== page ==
Video Games as Art: Knytt Stories

Sam Leach
7 min readFeb 23, 2024

Nowadays, indie games are a dime a dozen. This isn’t a bad thing, it’s incredible how many choices there are for people looking to play games that are built off of the passion of small teams. However, like any art form, the video games today are in many ways byproducts of the ones that came before them. Today I write about Knytt Stories, a forward thinking indie game from 2007 that foreshadowed future trends in gaming, and also completely changed the way I view video games.

Juni, the protagonist of Knytt Stories.

The 2000s were an incredibly important time for indie games as a whole. Independent games during this time could have surprisingly large impacts because of the proportionally smaller amount of games being developed outside of AAA Studios. The technology to make game development accessible for entry-level producers was still in its infancy, and as a result there were much fewer games on the market from lone developers or small teams, resulting in a much higher ratio of players:games.

When one thinks of an iconic indie production in games from the 2000s, games such as Yume Nikki or Cave Story come to mind, cult classics that didn’t make a big splash within the mainstream gaming industry, but had a massive pull among the indie landscape and influenced the creation of the next generation of games. Within indie games it was possible to cultivate an experience that was more “passion”-focused compared to mainstream offerings, because they weren’t subject to the same profit goals as the industry giants. As a result, things like atmosphere, mood, story-telling, and other more artistic elements of video games that aren’t often conducive to direct profit were able to be emphasized in ways that expanded the idea of the medium.

One such game is today’s subject, Knytt Stories. Knytt Stories, developed by Nicklas Nygren, better known as “Nifflas”, is a spiritual successor to Knytt, Nifflas’ story-based platforming game. Knytt Stories expands on the ideas of Knytt’s gameplay, with the addition of a level editor to allow players to create and share their own adventures. While not his most famous game (the sequel, Knytt Underground would later debut on the Playstation 3 and Playstation Vita) Knytt Stories is the game that reached me at the right place and right time to completely change the way that I looked at video games as a medium.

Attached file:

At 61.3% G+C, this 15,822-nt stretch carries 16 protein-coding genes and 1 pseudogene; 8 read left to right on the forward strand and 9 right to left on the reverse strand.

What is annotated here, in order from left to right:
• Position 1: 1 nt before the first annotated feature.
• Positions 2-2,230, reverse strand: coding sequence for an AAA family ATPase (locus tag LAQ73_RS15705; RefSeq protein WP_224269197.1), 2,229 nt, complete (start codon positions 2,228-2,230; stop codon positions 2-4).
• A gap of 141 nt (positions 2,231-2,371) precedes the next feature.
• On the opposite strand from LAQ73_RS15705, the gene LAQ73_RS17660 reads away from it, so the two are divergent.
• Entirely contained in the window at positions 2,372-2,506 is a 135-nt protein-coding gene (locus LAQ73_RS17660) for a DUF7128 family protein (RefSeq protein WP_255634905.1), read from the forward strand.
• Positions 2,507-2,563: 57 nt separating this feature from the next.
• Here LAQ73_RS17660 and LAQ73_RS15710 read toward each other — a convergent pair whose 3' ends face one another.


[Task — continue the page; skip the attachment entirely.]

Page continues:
For the purpose of this article, I will primarily be discussing “The Machine — A Save-the-World Adventure”, the story that comes bundled with the program. While there exists a vast library of custom levels made by other players that is still being added to, even today, the default experience is what I played when I discovered Knytt Stories and serves as a great indicator of the ideologies of the game.

One of the things that immediately sets Nifflas’ approach to game-making apart from his contemporaries is the atmospheric presence of his games.

While gameplay is an integral part of any platformer, there is a heavy degree of detail put into every aspect of the game’s music, sound, backgrounds, and fauna. Nifflas, who has released several albums of his own music, carefully curates the sound and visuals in order to make them seamless and immersive.

One of my favorite songs from the Knytt Stories OST.

The unusual lack of scrolling as a platformer is a deliberate choice, in Knytt Stories each area is a sort of “zone”, usually a small part of a bigger biome, and these biomes mesh with each other for an either gradual or stark change, both utilized to great degrees of efficiency. It isn’t just horizontal either, this same idea exists on the Y-Axis, as players will find themselves meandering into both the sky and under the ground during their journies. While one could argue that this fragmentation of the overworld may reduce the interconnectedness of each separate area, this is actually the opposite, each area feels unique and thought out while also maintaining an incredible flow of both immersion and progression.

Part of the underground area in Knytt Stories.

The focus on atmosphere and ambiance also parallels the thematic material of the game (as well as most of Nifflas’ work), which is the intrusion of technology disrupting the existing natural world. In Knytt Stories, Juni is tasked with shutting down “The Machine”, an almost unseeable force that is altering the natural world. The game starts out in more neutral environments, but drastically begins to shift as one explores. The closer one moves to The Machine, the more greyscale the world becomes, and the further one moves away from it, the more bizarre the natural configurations become, symbolizing the extremes of the natural world.